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Redskins Select Brian Orakpo in NFL Draft After Exploring Trade for Mark Sanchez

Coach Jim Zorn leads Redskins fans in a round of "hip hip hooray" at the team's draft day party at FedEx Field.
Coach Jim Zorn leads Redskins fans in a round of "hip hip hooray" at the team's draft day party at FedEx Field. (By Jonathan Newton -- The Washington Post)
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By Jason Reid and Jason La Canfora
Washington Post Staff Writers
Sunday, April 26, 2009

The Washington Redskins moved to bolster their ineffective pass rush yesterday -- and averted a potential showdown with quarterback Jason Campbell -- in selecting Texas defensive end Brian Orakpo with their first pick of the NFL draft.

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Washington used the 13th overall selection, its only first-day pick during the two-day process, to choose a player expected to excel in the hybrid role of a strong-side linebacker on running downs and a quarterback-rushing defensive end in passing situations. Orakpo was the highest-rated defensive player on the Redskins' draft board, and he will be expected to make an immediate impact for a defense that had only 24 sacks last season -- tying for 28th in the 32-team league.

"I'm pretty confident," said Orakpo, who attended the draft at Radio City Music Hall in New York City, during a conference call with reporters. "I set high expectations for myself each and every time I step out on the field."

The Redskins' decision to focus on defense with their top pick could have helped to smooth things with Campbell, who, NFL sources said, would have requested a trade if the team selected Southern California quarterback Mark Sanchez. Washington explored trading up in the draft for a chance to acquire the charismatic Sanchez, who impressed many teams, including the Redskins, with his commanding presence, but that proved difficult because of its shortage of picks in this draft, league sources said. The Redskins had five total picks, none in the second or fourth rounds.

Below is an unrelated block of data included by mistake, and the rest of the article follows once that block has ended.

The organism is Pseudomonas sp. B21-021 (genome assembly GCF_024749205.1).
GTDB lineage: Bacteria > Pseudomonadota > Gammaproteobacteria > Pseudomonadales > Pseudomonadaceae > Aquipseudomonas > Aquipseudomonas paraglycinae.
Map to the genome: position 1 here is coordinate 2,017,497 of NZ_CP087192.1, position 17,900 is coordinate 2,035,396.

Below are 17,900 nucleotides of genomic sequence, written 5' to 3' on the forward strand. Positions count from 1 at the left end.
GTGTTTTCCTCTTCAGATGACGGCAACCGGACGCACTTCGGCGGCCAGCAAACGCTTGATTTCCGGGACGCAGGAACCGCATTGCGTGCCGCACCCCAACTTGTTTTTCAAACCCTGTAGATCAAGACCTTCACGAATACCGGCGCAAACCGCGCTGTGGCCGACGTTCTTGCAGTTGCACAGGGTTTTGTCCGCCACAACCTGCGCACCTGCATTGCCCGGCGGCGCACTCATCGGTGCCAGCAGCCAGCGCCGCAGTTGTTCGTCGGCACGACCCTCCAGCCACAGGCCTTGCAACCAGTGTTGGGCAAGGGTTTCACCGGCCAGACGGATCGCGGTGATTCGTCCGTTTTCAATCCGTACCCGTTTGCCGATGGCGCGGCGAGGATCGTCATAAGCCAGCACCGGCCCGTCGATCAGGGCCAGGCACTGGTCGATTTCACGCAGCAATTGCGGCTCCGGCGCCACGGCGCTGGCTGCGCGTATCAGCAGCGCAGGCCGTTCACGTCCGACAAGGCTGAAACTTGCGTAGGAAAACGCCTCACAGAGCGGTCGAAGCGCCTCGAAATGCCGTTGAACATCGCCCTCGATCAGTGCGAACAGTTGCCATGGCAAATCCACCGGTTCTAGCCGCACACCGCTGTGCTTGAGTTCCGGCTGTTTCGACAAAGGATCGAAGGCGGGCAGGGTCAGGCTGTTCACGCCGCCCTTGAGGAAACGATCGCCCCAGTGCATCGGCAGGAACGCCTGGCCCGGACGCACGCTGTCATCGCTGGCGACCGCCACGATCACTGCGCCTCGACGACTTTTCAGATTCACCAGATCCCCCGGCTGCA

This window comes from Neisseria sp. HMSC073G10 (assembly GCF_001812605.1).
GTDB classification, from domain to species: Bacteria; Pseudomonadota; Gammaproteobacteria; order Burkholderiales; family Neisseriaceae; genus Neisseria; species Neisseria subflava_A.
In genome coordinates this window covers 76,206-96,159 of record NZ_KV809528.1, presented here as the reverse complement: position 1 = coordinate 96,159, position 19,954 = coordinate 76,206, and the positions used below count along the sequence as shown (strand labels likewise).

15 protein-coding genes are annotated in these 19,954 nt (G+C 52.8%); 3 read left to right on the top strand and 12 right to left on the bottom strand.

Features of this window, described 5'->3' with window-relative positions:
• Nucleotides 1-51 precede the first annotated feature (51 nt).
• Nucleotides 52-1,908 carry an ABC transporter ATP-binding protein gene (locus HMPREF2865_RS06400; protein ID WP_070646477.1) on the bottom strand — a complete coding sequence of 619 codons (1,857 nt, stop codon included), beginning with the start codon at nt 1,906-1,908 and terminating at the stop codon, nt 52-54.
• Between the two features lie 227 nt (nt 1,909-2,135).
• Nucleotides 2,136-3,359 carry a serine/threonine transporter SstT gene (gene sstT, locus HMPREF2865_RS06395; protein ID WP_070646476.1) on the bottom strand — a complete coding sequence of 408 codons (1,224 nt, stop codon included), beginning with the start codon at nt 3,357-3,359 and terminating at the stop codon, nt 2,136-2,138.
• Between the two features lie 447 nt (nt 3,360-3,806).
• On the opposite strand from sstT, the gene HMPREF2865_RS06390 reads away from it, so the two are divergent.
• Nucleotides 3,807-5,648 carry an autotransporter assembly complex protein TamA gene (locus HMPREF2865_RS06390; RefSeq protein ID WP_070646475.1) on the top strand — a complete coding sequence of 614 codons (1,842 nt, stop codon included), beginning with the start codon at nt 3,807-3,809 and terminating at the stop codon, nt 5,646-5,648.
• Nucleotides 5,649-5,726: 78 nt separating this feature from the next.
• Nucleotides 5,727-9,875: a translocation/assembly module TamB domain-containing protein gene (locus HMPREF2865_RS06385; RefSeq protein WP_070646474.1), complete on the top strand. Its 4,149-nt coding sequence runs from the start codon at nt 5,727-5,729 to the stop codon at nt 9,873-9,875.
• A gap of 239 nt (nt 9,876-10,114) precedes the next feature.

Sanchez went to the New York Jets, who completed a trade with the Cleveland Browns to move up from No. 17 to five. So despite owner Daniel M. Snyder's ongoing efforts to replace Campbell this offseason, the four-year veteran remained atop the team's depth chart after the first day of a draft in which the Redskins stayed put at No. 13 and got one of the potential difference-makers they had targeted for weeks.

Vinny Cerrato, Washington's executive vice president of football operations, said he "was shocked" Orakpo, 22, was still available with the 13th pick. "I was shocked that he fell."

With some of the other teams that scouted Orakpo heavily -- such as the Browns and Denver Broncos -- either trading away their first pick or using it to select an offensive player, other league executives were not as surprised Orakpo was still on the board when the Redskins were on the clock. Some wonder whether he will project to be an impact player, citing concerns about his knee injuries and ability to defend the run.

"When I got hurt with these knee injuries, it was just an unfortunate situation," Orakpo said. "But what I do best is, I try my best to get back and be a hundred percent and don't even worry about it. I'm a hundred percent right now. I'm healthy. I'm ready to go for the start of the season."